Local 706 - The Artisan

Summer 2019

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Page 45 of 51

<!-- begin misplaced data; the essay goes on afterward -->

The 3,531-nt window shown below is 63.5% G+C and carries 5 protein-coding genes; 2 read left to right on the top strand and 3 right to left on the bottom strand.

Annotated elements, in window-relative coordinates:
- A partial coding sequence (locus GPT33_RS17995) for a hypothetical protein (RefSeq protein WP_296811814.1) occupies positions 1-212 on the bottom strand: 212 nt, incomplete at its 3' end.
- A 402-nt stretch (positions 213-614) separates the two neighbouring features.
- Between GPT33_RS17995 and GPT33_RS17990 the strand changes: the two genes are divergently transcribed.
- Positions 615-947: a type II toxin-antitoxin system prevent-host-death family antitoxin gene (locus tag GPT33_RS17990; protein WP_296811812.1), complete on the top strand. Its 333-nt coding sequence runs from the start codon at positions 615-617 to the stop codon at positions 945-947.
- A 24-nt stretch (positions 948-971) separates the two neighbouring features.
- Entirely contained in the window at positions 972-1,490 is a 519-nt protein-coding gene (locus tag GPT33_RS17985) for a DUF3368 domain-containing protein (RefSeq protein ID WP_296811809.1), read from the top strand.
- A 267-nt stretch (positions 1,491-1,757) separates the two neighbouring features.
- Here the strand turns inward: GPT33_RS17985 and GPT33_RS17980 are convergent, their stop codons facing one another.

46 • THE ARTISAN SUMMER 2019 EXTENDED FAMILY NEWS Welcoming Baby! Trainee hair stylist Tiphanie Baum and husband Kevin wel- comed their second child, Peter Leroy Baum, on May 12, 2019. L.A. Pride I.A.T.S.E. West Coast Office took part in the 2019 L.A. Pride Parade in West Hollywood on Sunday, June 9. In Memoriam Roy Bryson Hair Stylist It is with sadness that we announce the passing of hair stylist Roy Bryson on June 7, 2019. Brother Bryson came into membership in 1992 when NABET Local 531 merged with the IATSE. He worked on more than 30 feature films in his career. Highlights include The Last of the Mohicans, The Shawshank Redemption, O Brother, Where Art Thou?, Kinsey and Birth. No ser- vices are planned. Keith Crary Journeyman Make-up Artist Keith's fascination with make-up lead him to the prestigious Ringling Bros. Clown College and an initial career as a profes- sional clown with the Ringling Bros. Circus—leading back to Keith teaching make-up at his alma mater—the Clown College. Keith met former clown and make-up artist Verne Langdon and together, they created and produced the 'Land of a 1000 Faces' attraction on the Universal Studios Tour. Keith joined Local 706 in 1976, and soon found his niche in network televi- sion, working with Harry Blake at NBC. He spent many years on Days of Our Lives and Leeza, earning five Emmys and nine more nominations on these two shows. He also received one Primetime Emmy nomination for Wild Texas Wind. Keith was known as a very fine beauty make-up artist; his novel use of color and his flawless sense of design created some of the finest fantasy, beauty and clown make-ups seen in our industry. He was adored for his unique style and talent, and is cred- ited by many art- ists in our Local for being the per- son who gave them their 'first break' into the business. Longtime client and friend Leeza Gibbons wrote of her friend: Keith was simply the best make-up artist I ever worked with. We were always in awe of his talents honed from his years as a professional clown. He was sparkly and happy and ready for whatever was next. The first one to show up for work, dressed to impress complete with matching bling. I lived for his outfits, which he kept up even during trips to the hospital. He never complained throughout his long health ordeal. I join a long list of family and friends who loved him deeply. No one worked harder or cared more. He made every- thing special. Keith was one of those rare souls whose mag- nificent artistry was honored and respected, but the Emmys and awards only showed his professional accomplishments. His true colors were seen flying high when he sprinkled his fairy dust on his friends and talked about the ones he loved like Arty and his family. My love and support goes to each of them. To say we'll miss him is a weak statement of sentiment. To say he was loved is a powerful statement of fact. Described as "America's greatest living picture clown" and known for his "extravagant clown wardrobe and meticulous make-up," Keith continued to make pilgrimages to the Big

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